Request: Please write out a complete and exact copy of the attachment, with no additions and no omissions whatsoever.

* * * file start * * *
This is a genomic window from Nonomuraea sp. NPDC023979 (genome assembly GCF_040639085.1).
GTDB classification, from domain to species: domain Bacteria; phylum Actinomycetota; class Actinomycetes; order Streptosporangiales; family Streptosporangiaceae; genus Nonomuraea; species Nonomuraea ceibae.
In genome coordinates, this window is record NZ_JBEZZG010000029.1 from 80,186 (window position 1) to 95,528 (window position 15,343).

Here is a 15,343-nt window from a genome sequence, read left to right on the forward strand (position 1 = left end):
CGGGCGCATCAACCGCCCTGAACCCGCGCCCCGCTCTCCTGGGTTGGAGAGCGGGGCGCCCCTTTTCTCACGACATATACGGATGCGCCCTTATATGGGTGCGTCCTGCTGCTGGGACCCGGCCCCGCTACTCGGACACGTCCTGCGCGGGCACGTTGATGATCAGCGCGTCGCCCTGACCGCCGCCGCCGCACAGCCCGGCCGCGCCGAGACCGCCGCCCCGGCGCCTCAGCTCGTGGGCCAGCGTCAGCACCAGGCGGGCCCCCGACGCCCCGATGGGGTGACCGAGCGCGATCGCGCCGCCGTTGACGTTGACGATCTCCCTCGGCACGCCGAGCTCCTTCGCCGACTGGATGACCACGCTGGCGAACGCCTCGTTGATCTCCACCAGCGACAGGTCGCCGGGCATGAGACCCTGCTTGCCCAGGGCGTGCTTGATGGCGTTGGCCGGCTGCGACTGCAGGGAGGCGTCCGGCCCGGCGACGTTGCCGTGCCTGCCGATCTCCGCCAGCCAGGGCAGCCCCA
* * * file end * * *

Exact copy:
This is a genomic window from Nonomuraea sp. NPDC023979 (genome assembly GCF_040639085.1).
GTDB classification, from domain to species: domain Bacteria; phylum Actinomycetota; class Actinomycetes; order Streptosporangiales; family Streptosporangiaceae; genus Nonomuraea; species Nonomuraea ceibae.
In genome coordinates, this window is record NZ_JBEZZG010000029.1 from 80,186 (window position 1) to 95,528 (window position 15,343).

Here is a 15,343-nt window from a genome sequence, read left to right on the forward strand (position 1 = left end):
CGGGCGCATCAACCGCCCTGAACCCGCGCCCCGCTCTCCTGGGTTGGAGAGCGGGGCGCCCCTTTTCTCACGACATATACGGATGCGCCCTTATATGGGTGCGTCCTGCTGCTGGGACCCGGCCCCGCTACTCGGACACGTCCTGCGCGGGCACGTTGATGATCAGCGCGTCGCCCTGACCGCCGCCGCCGCACAGCCCGGCCGCGCCGAGACCGCCGCCCCGGCGCCTCAGCTCGTGGGCCAGCGTCAGCACCAGGCGGGCCCCCGACGCCCCGATGGGGTGACCGAGCGCGATCGCGCCGCCGTTGACGTTGACGATCTCCCTCGGCACGCCGAGCTCCTTCGCCGACTGGATGACCACGCTGGCGAACGCCTCGTTGATCTCCACCAGCGACAGGTCGCCGGGCATGAGACCCTGCTTGCCCAGGGCGTGCTTGATGGCGTTGGCCGGCTGCGACTGCAGGGAGGCGTCCGGCCCGGCGACGTTGCCGTGCCTGCCGATCTCCGCCAGCCAGGGCAGCCCCA